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This is my last Sales & Marketing 101 column. I’ll still be writing for Professional Distributor in 2011, but in a new Sales Q&A column (see sidebar). I considered doing a Q&A column months ago, but was unsure about the idea. It took an unsolicited nudge from my editor to push me past my initial resistance.
Sometimes change can be hard. But often it’s the hardest changes that yield the greatest reward. We’ve all been there. We begrudgingly work through a transition and, in the end, we find it was one of the best things we ever did.
So, I’d like to challenge you to consider what changes you might make to your business, and to commit to making them happen in 2011. That may mean doing different things that aren’t comfortable. How willing are you to step outside of your comfort zone if it might improve your productivity or profitability?
Change from the outside in
I can’t take credit for the new format of my column next year. I may have had the idea first, but I never mentioned it or took the initiative to make it happen. Ideas without action are meaningless. Sometimes an outsider can see obvious improvements that evade us.
Who can help you with your sales, your promotion or your overall system? Have you asked your District Manager for insights? Do you talk to other mobiles about what’s working for them? Have you asked your customers for input? What ideas from Professional Distributor do you put to use?
If you want honest insights on your business, be ready to hear things you might not like. Try not to take it personally and be ready to sort the good from the bad.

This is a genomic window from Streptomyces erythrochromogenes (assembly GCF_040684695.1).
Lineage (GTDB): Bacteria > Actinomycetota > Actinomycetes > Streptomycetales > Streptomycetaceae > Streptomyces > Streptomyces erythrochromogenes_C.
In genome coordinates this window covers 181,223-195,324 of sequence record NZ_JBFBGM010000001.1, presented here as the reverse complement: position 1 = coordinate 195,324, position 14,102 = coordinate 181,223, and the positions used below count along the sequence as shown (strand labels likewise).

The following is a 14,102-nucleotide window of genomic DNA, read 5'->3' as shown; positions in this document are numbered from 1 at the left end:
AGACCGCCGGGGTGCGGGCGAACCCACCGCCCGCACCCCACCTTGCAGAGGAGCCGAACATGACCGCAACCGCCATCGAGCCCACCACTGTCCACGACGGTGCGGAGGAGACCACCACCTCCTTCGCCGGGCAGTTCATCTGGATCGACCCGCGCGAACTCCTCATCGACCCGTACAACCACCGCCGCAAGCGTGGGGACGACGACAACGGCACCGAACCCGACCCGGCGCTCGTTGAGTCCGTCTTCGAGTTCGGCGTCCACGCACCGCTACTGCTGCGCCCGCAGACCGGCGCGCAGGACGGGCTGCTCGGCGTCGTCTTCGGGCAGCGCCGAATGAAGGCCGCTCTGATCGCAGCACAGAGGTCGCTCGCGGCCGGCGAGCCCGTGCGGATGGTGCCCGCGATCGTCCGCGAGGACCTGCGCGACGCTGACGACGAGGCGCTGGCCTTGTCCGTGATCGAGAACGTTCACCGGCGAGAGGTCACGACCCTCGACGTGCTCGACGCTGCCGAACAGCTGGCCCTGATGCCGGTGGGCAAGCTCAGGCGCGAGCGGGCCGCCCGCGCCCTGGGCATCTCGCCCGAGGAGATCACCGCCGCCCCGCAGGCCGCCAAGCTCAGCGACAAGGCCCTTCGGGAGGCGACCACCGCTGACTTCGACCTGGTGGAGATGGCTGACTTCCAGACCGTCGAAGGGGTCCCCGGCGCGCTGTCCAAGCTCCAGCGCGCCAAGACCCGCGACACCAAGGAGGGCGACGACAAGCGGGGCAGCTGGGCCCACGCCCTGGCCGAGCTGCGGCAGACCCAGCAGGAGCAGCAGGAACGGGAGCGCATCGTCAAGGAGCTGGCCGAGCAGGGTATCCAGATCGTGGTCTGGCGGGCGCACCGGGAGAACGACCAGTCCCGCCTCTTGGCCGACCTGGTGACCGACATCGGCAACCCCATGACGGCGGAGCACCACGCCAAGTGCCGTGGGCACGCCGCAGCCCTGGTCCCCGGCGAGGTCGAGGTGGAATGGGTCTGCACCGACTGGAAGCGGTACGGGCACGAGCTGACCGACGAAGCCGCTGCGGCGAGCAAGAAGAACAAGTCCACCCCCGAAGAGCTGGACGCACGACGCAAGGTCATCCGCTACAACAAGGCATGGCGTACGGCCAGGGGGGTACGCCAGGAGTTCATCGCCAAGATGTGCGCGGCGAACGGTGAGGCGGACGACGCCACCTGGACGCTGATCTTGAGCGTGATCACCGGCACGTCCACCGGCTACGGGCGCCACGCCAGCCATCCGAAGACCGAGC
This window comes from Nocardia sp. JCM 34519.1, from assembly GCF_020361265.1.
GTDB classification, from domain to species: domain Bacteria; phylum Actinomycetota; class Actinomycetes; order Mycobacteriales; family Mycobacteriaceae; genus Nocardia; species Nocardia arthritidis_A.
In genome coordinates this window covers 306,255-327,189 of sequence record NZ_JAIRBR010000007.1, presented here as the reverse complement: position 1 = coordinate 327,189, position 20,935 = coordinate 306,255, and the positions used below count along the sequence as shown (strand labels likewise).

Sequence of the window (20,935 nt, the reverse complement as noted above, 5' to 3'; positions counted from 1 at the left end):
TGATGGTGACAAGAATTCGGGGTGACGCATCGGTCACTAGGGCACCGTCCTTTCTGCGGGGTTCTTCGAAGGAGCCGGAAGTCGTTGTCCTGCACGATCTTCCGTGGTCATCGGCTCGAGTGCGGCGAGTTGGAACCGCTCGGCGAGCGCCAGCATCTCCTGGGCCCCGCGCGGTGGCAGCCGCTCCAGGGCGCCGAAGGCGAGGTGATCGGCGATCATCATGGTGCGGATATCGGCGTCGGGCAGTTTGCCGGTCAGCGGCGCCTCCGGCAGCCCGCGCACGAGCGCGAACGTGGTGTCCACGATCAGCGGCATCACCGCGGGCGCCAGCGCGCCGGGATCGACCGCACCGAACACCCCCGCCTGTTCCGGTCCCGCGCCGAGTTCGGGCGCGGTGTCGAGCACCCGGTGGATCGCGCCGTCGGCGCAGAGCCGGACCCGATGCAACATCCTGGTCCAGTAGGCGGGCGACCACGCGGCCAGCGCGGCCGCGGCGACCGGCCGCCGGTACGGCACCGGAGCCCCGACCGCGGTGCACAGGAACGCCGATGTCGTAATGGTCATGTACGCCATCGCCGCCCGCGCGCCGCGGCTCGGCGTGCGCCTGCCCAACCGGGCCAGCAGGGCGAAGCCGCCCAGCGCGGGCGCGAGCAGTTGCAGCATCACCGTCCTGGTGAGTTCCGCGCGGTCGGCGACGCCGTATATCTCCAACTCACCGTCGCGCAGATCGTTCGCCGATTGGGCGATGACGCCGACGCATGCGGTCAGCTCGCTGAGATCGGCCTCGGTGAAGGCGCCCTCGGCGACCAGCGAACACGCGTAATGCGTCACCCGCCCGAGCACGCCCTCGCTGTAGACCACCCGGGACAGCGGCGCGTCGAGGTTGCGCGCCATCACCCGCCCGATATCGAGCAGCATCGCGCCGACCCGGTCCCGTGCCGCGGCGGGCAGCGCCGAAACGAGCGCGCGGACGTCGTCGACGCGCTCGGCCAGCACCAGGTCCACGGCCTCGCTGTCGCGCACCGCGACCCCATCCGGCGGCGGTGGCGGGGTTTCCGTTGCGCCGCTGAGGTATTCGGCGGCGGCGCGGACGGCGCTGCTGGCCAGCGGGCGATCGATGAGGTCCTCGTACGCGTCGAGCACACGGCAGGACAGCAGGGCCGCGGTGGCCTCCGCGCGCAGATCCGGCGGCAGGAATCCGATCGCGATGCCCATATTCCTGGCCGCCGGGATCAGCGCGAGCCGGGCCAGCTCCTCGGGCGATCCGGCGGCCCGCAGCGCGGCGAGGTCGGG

Every once in a while a trendy new business idea comes along and everyone jumps on the bandwagon (recently, social media like Facebook or Twitter). Often businesses do it just because everyone else is doing it.
Business isn’t about being fashionable. It’s about being profitable. Change needs to have a purpose: Will it improve sales? Increase productivity? Serve customers better? Increase your margin? Changes need to make a difference to earn your time to implement.
Small changes, big impact
Often, we think change needs to be big, earth-shattering innovations. It doesn’t. Overwhelming changes can be overwhelming to implement. Plus, if a big change fails, it can fail big. A series of small changes can add up to a big difference.
For example, do you tote and promote? If not, try it once or twice a month. It can help you meet new customers that might not otherwise buy from you. Or do you invite customers onto your truck? If not, try it once or twice a month. It can help you cross-sell new tools and equipment that customers may not know you carry. Neither can hurt you. And you might just find it makes a big difference in your bottom line.
Once you're making changes, be sure you have a way to measure their impact so you can keep what works.